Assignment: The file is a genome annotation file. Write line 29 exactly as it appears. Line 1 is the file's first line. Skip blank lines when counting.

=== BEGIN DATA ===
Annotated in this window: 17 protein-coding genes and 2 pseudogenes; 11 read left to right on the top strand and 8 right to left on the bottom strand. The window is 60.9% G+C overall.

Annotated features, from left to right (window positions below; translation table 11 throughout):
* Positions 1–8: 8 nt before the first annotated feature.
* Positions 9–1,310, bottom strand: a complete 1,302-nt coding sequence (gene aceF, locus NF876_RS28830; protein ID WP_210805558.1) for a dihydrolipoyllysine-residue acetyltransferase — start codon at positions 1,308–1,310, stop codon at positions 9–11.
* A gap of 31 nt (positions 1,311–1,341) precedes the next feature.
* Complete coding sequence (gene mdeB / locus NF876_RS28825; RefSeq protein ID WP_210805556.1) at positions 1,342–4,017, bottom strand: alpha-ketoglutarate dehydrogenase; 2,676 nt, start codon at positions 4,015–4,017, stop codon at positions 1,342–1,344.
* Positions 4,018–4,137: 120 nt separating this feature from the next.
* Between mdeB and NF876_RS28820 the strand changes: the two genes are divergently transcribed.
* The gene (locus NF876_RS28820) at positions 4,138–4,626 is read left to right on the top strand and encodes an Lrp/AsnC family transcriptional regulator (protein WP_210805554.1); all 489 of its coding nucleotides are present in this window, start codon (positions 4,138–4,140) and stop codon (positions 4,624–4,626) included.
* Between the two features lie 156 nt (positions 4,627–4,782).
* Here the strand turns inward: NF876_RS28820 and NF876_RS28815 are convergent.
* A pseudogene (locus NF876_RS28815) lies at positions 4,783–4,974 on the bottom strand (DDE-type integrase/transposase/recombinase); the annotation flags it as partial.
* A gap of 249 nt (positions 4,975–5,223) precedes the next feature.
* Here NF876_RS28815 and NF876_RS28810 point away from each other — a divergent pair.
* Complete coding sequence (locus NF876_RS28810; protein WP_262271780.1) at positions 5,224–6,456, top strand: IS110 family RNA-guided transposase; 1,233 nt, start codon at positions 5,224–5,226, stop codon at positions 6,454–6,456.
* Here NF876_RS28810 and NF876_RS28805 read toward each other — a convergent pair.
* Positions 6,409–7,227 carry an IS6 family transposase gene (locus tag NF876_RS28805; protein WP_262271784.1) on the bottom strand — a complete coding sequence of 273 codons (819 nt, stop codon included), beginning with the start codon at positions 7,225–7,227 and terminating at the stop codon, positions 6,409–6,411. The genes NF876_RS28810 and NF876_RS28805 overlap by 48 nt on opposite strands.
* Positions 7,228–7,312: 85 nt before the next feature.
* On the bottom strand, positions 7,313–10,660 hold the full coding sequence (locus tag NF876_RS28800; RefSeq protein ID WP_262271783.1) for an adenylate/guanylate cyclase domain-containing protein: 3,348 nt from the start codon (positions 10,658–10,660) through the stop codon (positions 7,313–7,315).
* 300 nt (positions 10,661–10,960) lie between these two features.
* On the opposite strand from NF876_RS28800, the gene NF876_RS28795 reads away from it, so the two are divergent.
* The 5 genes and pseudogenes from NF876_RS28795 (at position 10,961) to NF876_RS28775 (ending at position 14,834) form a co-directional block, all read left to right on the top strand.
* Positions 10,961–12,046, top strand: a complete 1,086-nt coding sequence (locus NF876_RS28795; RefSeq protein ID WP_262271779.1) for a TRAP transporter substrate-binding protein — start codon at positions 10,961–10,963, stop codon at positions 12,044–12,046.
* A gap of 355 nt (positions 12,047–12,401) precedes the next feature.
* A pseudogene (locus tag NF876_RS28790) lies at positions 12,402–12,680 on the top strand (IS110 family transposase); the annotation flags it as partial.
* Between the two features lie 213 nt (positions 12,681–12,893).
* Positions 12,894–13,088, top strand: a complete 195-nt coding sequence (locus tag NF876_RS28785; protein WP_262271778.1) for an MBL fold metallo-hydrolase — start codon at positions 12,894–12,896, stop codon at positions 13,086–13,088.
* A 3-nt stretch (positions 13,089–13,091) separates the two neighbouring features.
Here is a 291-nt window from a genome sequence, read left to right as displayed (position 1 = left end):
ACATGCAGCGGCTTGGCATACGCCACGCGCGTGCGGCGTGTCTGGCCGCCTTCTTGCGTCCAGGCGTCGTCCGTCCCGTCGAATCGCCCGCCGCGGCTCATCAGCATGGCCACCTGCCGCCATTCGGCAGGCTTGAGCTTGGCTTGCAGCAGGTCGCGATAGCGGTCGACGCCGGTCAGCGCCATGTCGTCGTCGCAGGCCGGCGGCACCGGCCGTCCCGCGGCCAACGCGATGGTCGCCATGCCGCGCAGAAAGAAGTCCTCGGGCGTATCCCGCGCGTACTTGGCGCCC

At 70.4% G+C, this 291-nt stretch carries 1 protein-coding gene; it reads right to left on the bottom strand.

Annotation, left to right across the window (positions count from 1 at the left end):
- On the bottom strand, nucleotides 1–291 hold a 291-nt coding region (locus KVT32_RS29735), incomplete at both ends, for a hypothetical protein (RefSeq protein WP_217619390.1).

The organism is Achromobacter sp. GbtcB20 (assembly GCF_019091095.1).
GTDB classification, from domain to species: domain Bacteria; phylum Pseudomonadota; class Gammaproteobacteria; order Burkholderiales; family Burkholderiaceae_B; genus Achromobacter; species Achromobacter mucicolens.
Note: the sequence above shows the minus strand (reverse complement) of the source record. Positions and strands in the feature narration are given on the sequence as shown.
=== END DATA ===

Here is a 291-nt window from a genome sequence, read left to right as displayed (position 1 = left end):